Perinatologist: Also called maternal-fetal medicine specialists, a perinatologist is an obstetrician who specializes in the care of women who may face special problems during pregnancy. These include young women under age 18 and women over age 35; women with certain medical conditions such as diabetes, hypertension and sexually transmitted diseases; women with inherited (genetic) disorders; and women who have had problems with previous pregnancies. Perinatologists manage high-risk pregnancies, preconception counseling and sophisticated prenatal diagnosis and treatment.

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Meriter Receives Recognition from Salvation Army

L to R: Tobi Cawthra, Community Relations Manager; Jim Woodward, President and CEO of Meriter Health Services; Chris Ziemba, Development Manager at The Salvation Army

Meriter is pleased to receive recognition from the Salvation Army for its involvement in the Red Kettle campaign. Meriter staff participated by ringing bells at several locations.

The Salvation Army has been an excellent partner to Meriter in the development of the Helping Educate and Link the Homeless program, developed by Meriter hospitalist and current Chief-of-Staff, Dr. Cate Ranheim. The Salvation Army also is the home base for another non-profit organization supported by Meriter, the Madison Dental Initiative. The Madison Dental Initiative provides free dental care to those who are homeless or at risk of homelessness.

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The Truth about Colonoscopies

By: Dr. Gary Griglione, Gastroenterology

Each year, March is recognized as Colon Cancer Awareness Month. Colon cancer is the third most common cancer in the United States and the second leading cause of cancer-related death that affects both men and women, behind lung cancer. But it doesn’t have to be this way; educating the public about the importance of screening for the disease can save lives.

The purpose of a colonoscopy is to ensure you’re healthy and stay healthy. Talk with your doctor today to learn more about colonoscopies and find out whether one is right for you.

Below are a few things you need to know about colonoscopies.

1. Colonoscopies can PREVENT colon cancer.
Colonoscopies allow a physician to examine the inside of your large intestine (colon). We’re looking for small growths of tissue on the wall of your colon, called polyps. Most of these polyps are precancerous in nature and, when left to grow, will turn into cancer. Finding these polyps during a colonoscopy allows us to remove them before they can become cancerous.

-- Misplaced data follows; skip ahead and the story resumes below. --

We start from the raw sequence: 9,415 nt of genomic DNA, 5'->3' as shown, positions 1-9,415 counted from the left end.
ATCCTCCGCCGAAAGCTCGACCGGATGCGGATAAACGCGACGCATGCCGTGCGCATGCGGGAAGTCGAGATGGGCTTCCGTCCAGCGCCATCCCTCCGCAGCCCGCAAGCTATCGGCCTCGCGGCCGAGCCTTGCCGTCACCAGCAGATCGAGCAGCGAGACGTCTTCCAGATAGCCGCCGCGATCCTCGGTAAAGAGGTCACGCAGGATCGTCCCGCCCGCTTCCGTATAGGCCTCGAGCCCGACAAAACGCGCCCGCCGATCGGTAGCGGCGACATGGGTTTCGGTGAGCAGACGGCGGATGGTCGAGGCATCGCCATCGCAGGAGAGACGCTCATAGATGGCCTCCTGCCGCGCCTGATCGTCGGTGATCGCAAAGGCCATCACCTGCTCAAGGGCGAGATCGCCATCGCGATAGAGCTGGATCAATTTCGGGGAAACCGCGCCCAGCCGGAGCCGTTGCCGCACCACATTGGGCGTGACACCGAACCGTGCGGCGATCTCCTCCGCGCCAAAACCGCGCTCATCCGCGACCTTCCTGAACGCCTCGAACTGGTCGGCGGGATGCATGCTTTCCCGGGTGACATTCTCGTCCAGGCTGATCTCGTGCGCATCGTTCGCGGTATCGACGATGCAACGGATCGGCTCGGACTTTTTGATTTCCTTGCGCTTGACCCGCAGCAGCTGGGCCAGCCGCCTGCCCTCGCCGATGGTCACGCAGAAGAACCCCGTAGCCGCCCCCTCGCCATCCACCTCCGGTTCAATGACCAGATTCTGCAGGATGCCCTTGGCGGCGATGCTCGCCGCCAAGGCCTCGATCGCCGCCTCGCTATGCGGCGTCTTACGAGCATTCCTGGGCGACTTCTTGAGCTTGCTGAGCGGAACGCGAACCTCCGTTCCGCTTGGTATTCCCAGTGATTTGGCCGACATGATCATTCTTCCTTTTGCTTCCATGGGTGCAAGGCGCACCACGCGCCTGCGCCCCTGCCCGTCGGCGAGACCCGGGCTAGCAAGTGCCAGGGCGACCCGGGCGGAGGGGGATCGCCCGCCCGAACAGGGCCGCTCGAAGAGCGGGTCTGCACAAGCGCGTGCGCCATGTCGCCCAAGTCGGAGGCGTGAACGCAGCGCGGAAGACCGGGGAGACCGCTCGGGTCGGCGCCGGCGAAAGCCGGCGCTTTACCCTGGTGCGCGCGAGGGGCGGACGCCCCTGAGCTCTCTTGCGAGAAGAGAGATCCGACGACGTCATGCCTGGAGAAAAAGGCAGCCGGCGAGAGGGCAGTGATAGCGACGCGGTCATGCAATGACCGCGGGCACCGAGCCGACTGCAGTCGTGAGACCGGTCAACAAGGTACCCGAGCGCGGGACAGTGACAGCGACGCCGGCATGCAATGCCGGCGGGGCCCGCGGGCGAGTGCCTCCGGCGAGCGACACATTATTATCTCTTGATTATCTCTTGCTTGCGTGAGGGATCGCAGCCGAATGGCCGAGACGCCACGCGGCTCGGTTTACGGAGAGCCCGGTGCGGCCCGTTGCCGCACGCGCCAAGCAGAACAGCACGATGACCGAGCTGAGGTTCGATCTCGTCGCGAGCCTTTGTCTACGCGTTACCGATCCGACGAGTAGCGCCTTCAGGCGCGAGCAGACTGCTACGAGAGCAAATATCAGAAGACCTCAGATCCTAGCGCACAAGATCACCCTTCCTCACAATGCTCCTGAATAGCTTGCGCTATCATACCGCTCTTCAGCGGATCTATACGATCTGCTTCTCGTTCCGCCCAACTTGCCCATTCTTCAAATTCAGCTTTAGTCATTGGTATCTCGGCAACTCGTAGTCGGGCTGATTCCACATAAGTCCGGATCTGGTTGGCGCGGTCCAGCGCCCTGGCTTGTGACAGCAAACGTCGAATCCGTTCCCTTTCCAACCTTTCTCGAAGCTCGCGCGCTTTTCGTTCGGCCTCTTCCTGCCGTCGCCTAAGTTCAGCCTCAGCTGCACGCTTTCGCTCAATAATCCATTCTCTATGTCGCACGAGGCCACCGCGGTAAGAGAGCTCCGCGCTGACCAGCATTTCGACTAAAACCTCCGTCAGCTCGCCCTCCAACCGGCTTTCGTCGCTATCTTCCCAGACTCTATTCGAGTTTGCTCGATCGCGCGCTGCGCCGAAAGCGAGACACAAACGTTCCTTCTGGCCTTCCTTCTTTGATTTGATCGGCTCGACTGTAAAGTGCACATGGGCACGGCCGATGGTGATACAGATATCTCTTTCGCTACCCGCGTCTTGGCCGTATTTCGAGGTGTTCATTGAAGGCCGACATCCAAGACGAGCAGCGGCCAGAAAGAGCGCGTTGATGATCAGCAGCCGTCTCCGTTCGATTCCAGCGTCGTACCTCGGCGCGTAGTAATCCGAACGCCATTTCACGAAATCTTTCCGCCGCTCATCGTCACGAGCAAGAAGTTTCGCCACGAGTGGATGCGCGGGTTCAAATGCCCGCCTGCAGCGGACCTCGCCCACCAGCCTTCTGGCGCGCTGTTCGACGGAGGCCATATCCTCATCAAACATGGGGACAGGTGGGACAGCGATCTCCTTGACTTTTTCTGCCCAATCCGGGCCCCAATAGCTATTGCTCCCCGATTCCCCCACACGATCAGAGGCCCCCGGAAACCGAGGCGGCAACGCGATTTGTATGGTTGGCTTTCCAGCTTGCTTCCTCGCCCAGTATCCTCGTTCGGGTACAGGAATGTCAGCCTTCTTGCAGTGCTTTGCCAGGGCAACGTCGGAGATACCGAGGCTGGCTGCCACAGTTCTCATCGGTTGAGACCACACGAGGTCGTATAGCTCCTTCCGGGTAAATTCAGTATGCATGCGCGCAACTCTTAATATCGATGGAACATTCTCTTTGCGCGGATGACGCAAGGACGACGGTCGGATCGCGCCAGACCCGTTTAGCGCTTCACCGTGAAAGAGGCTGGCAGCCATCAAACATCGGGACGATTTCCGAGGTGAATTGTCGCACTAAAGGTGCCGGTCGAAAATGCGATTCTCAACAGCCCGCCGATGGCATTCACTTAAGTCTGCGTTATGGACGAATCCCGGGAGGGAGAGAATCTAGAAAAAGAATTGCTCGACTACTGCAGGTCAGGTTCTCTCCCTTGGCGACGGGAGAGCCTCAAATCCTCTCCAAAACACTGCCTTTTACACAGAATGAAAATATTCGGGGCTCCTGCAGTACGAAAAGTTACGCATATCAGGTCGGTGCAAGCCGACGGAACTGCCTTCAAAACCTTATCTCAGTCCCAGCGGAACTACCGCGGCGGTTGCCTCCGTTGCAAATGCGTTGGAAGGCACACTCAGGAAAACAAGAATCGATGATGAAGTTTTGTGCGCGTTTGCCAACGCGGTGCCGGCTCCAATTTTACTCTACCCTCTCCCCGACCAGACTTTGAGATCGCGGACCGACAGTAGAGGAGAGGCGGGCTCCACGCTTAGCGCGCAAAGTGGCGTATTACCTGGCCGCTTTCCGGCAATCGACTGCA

2. Colonoscopies can DETECT colon cancer while it’s still in an early stage.
Polyps left to grow develop into cancer over time. Individuals most often do not experience any symptoms until the cancer is large. Unfortunately by that time, the cancer may not be curable. Some common symptoms of colon cancer include blood in or on the stool, stomach pain, alteration in bowel habits, aches or cramps that do not go away, and unexplained weight loss. If you have colon cancer, a colonoscopy is the best way to find it in an early stage, making it easier to remove and hopefully cure.

3. You should schedule a colonoscopy if you are age 50 or older, or at an increased risk for the disease.
Although the disease can occur at any age, the majority of individuals diagnosed are over the age of 50. A healthy adult should first get screened soon after his or her 50th birthday and approximately every 10 years after that, until the age of 75. Some individuals may need a colonoscopy at a younger age or more frequently (every 3-5 years), including those with certain gastrointestinal conditions, those with a family history of colon cancer or polyps, or those who were found to have polyps on prior colonoscopy. The disease affects men and women equally.

4. They’re just not that bad.
Colonoscopies save lives. Still, many people avoid them for as long as possible – or entirely. I can promise you, most of my patients tell me that their colonoscopy wasn’t that big of a deal.

  • The day before the procedure, you will need to completely empty your colon. Historically, that involved drinking practically gallons of sometimes rotten-egg-tasting fluids. This is not the case anymore. In fact, at Meriter, standard procedure involves mixing flavorless Miralax into a low-volume (approximately half the amount used in the past) clear liquid of your choice, like Gatorade or fruit juice.
  • The actual procedure takes typically 30 minutes or less. Many people sleep through their exam and have no memory of the actual test at all.
  • When you’re done with the procedure, you will likely feel a little sleepy, groggy or confused. After a friend or family member drives you home, you will spend the rest of your day relaxing.
  • Even following a polyp removal and biopsy, you should feel only minor discomfort after the exam. Because we insufflate air into your colon to allow us to see during the exam, many people experience some slight cramping due to residual gas. This generally lasts just a few hours.
  • The great news is if no abnormal growths or polyps are found, you will not need another colonoscopy for 10 years.

The purpose of a colonoscopy is to ensure you’re healthy and stay healthy. There is a lot of hype, but the procedure isn’t nearly as bad as many might have heard or expect. I encourage you to talk with your doctor to learn more about colonoscopies and find out whether one is right for you.